Ronan Tynan has recorded a lot of classical and pop hits. He may want to consider adding the Pink Floyd song One Slip to his repertoire, because an offhanded anti-Semitic remark is costing him dearly.
The tenor, a mainstay at New York Yankee games who performed at the Singletary Center with the Lexington Philharmonic Oct. 10, was with a real estate agent showing an apartment building when the incident occurred. According to the New York Times, the real estate agent joked to Tynan that the prospective tennant, New York University physician Gabrielle Gold-Von Simson, was not a Boston Red Sox fan.
Tynan’s shocking reply: “I don’t care about that, as long as they are not Jewish.”
Gold-Von Simson contacted the Yankees, who in turn contacted Tynan. As soon as Tynan admitted the remark, Yankees spokesman Howard Rubenstein said Tynan was disinvited from singing at Friday night’s opening game of the American League Championship Series and will not perform again at Yankee Stadium this season. The Yankees are one of four teams remaining in the hunt for a World Series championship, this year.
Since games following the terror attacks of Sept. 11, 2001, in New York, Washington D.C. and Pennsylvania, it has been a tradition for Tynan to sing his distinctive rendition of God Bless America during the seventh-inning stretch at post-season games and other special games at Yankee Stadium.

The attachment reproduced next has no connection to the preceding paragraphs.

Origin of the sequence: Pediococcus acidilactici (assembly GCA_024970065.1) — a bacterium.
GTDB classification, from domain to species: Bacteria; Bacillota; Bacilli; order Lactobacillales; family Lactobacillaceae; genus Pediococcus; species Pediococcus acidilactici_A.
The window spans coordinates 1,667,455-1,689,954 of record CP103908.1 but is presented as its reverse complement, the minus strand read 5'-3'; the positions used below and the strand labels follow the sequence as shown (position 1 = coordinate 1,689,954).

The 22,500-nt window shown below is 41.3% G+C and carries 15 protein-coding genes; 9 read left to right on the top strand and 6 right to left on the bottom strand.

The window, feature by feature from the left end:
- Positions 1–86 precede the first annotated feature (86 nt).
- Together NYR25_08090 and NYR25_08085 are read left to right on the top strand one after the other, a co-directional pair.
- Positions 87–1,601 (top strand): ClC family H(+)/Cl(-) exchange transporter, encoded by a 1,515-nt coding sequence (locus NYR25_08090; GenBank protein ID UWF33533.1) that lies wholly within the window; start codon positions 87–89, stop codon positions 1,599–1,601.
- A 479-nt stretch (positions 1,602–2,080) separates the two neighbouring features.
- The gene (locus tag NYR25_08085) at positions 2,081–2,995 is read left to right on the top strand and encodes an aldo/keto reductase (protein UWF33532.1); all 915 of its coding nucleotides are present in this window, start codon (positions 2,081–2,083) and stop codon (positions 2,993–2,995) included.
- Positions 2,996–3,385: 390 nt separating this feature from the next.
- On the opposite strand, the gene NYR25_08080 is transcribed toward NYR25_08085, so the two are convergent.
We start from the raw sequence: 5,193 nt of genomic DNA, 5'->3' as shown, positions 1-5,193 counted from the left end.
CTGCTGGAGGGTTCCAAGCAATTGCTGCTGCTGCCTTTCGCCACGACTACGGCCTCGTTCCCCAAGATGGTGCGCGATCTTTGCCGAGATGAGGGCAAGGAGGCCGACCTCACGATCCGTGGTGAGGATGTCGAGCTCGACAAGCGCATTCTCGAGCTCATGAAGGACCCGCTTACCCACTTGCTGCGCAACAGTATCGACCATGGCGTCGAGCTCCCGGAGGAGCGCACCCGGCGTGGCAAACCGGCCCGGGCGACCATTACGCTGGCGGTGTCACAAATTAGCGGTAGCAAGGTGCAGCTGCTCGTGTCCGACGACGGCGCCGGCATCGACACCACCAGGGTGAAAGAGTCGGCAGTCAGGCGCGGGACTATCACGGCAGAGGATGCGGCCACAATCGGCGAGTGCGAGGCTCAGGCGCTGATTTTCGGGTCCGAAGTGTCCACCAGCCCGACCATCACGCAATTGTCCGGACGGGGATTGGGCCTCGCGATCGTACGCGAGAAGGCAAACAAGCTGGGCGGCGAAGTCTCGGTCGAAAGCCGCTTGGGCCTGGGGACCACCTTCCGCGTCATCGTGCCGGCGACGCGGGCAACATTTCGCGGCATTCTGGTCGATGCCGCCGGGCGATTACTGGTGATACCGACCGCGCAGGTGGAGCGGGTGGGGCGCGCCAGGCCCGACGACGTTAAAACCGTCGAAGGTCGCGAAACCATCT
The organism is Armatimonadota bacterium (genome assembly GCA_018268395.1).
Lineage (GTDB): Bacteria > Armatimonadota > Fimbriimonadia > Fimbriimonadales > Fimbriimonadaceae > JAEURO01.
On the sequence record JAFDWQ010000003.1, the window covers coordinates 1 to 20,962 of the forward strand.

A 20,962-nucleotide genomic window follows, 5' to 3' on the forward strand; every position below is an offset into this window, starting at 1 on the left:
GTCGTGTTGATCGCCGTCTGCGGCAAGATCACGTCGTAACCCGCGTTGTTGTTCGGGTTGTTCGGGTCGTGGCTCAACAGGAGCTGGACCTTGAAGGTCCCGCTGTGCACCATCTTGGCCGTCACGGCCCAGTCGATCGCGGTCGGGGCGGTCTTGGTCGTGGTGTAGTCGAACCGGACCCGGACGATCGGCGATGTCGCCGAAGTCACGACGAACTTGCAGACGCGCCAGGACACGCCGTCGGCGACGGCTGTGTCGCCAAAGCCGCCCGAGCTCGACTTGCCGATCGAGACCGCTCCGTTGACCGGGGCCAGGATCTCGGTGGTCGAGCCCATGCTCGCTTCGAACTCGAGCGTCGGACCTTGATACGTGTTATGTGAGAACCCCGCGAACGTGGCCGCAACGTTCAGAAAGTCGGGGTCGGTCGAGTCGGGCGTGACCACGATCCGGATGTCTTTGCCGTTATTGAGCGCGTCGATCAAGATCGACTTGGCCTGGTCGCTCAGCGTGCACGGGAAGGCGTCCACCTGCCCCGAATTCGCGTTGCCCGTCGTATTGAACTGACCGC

In Saturday’s Irish Times, Tynan said he was distraught, and that his offhanded comment about some other prospective tenants was misunderstood. He told the paper the roots of the comment were in a visit by other potential residents three weeks before:
“Two Jewish ladies were coming to view it and the agent said, ‘They are very particular’. And I said, ‘I don’t know how they will deal with having a singer beside them, practicing all the time. That could be scary.’ We laughed about it.”
According to the Irish paper, his snappy reply was, “At least they’re not the Jewish ladies.”
Tynan, a Kilkenny, Ireland native, told the paper he has never been anti-Semitic and that three members of his band are Jewish. According to the Yankees spokesman, Tynan did call the doctor and apologize to her satisfaction. He also made a contribution to a charity of her choice: KiDs of NYU, an organization that supports children’s health services at the university’s Langone Medical Center.
Tynan also apologized to Major League Baseball Saturday, telling the Associated Press, in part, “Several days ago I made a joke that was insensitive. My attempt at humor was inappropriate and hurtful to the person who heard it.”
Still, the comment has cost Tynan his treasured Yankees gig for this season. The Yankees say he may be invited back in future seasons.
Other impacts to Tynan’s career remain to be seen.